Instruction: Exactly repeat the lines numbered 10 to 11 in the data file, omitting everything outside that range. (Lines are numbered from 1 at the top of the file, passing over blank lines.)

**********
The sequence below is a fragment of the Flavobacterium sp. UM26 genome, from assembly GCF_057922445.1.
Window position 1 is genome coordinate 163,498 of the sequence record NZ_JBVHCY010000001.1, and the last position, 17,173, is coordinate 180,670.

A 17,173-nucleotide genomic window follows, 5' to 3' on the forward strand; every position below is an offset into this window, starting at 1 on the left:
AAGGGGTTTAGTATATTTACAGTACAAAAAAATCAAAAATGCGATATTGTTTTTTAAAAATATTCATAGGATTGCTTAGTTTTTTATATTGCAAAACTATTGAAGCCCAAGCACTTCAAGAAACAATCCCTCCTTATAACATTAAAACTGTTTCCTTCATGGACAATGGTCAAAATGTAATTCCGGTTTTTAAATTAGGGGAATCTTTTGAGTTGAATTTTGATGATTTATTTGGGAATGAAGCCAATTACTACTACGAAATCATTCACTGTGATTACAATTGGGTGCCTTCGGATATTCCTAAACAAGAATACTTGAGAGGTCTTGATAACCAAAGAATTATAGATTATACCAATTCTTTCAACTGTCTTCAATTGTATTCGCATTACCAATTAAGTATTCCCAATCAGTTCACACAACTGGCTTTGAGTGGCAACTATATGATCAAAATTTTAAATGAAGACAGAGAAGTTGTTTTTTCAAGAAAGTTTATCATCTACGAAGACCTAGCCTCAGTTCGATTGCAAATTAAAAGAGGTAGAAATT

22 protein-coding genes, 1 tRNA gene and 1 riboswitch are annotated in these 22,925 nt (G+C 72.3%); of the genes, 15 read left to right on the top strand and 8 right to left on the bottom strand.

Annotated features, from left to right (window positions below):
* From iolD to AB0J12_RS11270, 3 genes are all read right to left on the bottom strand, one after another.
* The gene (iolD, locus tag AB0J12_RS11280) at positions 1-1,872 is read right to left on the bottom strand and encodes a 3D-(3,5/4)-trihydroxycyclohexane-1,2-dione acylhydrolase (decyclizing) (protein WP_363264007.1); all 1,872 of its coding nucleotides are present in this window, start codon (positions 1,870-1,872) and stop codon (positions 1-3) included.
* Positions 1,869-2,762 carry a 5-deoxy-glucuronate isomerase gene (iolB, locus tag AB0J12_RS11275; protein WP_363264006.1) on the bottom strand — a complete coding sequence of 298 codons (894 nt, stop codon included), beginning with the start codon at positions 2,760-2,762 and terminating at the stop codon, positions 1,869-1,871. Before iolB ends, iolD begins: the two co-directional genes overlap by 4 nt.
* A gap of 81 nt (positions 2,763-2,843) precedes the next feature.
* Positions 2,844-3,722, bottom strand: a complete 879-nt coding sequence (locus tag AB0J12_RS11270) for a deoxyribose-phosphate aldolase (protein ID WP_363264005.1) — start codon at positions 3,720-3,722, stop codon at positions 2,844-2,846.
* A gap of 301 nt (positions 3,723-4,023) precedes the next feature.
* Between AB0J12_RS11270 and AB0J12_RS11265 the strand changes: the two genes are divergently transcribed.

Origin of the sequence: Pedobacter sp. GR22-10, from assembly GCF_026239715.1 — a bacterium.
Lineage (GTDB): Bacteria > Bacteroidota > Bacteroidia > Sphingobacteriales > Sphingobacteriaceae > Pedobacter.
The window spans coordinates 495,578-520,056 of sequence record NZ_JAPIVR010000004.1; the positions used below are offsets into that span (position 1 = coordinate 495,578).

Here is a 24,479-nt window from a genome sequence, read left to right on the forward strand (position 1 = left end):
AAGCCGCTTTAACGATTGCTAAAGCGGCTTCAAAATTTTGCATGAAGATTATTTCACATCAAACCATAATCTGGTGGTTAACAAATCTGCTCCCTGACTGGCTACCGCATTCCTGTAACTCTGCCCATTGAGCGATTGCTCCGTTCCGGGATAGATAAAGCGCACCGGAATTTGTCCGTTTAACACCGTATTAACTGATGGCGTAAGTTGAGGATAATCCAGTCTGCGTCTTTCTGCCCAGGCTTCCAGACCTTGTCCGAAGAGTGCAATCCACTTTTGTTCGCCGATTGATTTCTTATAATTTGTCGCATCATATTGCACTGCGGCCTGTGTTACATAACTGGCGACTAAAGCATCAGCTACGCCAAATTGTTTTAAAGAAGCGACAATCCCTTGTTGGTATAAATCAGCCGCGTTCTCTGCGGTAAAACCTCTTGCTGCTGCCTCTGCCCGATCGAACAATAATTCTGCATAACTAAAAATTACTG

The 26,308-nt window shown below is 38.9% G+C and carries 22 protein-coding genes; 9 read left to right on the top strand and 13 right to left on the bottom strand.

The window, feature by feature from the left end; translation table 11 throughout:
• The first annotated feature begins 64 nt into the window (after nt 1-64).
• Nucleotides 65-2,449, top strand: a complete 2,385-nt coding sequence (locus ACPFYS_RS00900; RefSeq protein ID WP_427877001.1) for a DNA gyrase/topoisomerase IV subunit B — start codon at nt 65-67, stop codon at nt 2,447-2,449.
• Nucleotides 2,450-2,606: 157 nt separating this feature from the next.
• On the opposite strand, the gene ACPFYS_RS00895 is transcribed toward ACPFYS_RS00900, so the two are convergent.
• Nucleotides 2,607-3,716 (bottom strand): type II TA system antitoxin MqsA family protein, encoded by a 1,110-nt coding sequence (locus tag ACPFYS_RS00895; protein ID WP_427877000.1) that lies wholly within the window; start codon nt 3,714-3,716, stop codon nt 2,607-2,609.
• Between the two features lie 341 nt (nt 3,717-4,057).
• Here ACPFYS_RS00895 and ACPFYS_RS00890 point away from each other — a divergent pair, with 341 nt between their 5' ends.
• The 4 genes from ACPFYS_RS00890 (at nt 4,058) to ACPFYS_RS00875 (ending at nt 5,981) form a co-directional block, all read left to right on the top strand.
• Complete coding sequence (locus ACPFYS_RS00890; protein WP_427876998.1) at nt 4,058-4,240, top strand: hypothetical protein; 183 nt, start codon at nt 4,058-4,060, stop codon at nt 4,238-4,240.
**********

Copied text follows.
* A gap of 81 nt (positions 2,763-2,843) precedes the next feature.
* Positions 2,844-3,722, bottom strand: a complete 879-nt coding sequence (locus tag AB0J12_RS11270) for a deoxyribose-phosphate aldolase (protein ID WP_363264005.1) — start codon at positions 3,720-3,722, stop codon at positions 2,844-2,846.